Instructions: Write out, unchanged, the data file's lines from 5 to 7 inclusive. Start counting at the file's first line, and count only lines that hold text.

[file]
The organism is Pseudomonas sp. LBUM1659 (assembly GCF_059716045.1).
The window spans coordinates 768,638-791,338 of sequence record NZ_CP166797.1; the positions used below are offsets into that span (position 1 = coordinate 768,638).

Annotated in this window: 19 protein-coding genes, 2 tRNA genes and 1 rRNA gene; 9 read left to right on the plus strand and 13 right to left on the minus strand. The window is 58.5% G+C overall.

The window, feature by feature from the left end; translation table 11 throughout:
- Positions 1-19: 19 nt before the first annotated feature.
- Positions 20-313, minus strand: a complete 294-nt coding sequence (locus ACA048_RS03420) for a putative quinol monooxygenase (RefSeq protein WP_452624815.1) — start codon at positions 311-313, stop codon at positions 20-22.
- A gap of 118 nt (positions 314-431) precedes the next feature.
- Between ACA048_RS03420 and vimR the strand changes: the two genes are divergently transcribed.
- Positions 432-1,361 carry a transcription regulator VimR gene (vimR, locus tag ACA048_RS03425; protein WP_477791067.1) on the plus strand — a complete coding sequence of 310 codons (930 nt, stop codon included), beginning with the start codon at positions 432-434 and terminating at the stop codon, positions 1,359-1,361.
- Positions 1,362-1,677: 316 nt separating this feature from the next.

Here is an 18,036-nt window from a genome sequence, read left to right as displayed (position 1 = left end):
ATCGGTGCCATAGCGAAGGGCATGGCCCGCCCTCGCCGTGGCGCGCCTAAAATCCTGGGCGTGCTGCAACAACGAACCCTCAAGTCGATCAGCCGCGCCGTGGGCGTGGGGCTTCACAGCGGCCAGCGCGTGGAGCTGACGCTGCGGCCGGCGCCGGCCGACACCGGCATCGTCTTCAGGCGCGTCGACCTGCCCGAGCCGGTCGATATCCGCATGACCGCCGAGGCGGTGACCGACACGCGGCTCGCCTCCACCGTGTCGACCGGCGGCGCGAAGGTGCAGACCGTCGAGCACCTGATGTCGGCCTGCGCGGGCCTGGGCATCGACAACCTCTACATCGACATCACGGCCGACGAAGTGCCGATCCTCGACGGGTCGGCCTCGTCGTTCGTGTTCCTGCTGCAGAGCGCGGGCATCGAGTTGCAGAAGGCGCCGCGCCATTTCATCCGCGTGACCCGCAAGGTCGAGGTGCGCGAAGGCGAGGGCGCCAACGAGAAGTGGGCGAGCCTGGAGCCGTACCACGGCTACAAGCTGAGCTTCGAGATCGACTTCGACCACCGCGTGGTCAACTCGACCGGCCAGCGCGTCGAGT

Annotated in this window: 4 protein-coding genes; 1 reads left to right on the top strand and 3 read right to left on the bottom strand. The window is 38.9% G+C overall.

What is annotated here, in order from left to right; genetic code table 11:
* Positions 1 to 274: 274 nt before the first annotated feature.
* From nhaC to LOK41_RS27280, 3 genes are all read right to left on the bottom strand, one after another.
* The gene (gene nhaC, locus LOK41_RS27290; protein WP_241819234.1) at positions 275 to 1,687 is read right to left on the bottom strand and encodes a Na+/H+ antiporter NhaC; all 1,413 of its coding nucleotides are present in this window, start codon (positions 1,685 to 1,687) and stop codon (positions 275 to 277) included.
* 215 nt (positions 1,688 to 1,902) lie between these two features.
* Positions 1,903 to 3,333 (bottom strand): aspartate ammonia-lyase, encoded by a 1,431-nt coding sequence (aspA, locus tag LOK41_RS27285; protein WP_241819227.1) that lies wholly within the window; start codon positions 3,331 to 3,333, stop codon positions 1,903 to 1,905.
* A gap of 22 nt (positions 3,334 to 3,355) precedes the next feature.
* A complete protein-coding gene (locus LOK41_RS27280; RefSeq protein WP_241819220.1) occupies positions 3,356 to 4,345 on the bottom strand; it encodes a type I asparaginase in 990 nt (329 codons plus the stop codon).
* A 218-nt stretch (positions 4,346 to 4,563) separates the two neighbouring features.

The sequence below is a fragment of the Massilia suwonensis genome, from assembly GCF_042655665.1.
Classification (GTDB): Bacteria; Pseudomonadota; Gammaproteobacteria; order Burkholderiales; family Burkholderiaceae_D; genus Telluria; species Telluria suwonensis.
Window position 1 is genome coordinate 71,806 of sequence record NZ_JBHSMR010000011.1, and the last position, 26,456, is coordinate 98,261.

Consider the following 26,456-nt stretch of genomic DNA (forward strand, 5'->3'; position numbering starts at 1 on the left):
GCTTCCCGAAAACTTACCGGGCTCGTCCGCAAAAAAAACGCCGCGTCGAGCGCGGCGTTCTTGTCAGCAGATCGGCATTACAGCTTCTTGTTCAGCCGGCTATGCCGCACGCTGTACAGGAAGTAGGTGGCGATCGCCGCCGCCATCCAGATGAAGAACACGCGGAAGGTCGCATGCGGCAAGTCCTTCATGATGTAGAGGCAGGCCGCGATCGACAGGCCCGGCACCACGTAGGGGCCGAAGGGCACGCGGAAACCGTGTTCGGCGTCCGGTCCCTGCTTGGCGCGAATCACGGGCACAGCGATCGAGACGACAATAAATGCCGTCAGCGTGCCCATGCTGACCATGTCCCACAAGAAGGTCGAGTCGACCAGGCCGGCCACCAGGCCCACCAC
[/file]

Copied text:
- Positions 1-19: 19 nt before the first annotated feature.
- Positions 20-313, minus strand: a complete 294-nt coding sequence (locus ACA048_RS03420) for a putative quinol monooxygenase (RefSeq protein WP_452624815.1) — start codon at positions 311-313, stop codon at positions 20-22.
- A gap of 118 nt (positions 314-431) precedes the next feature.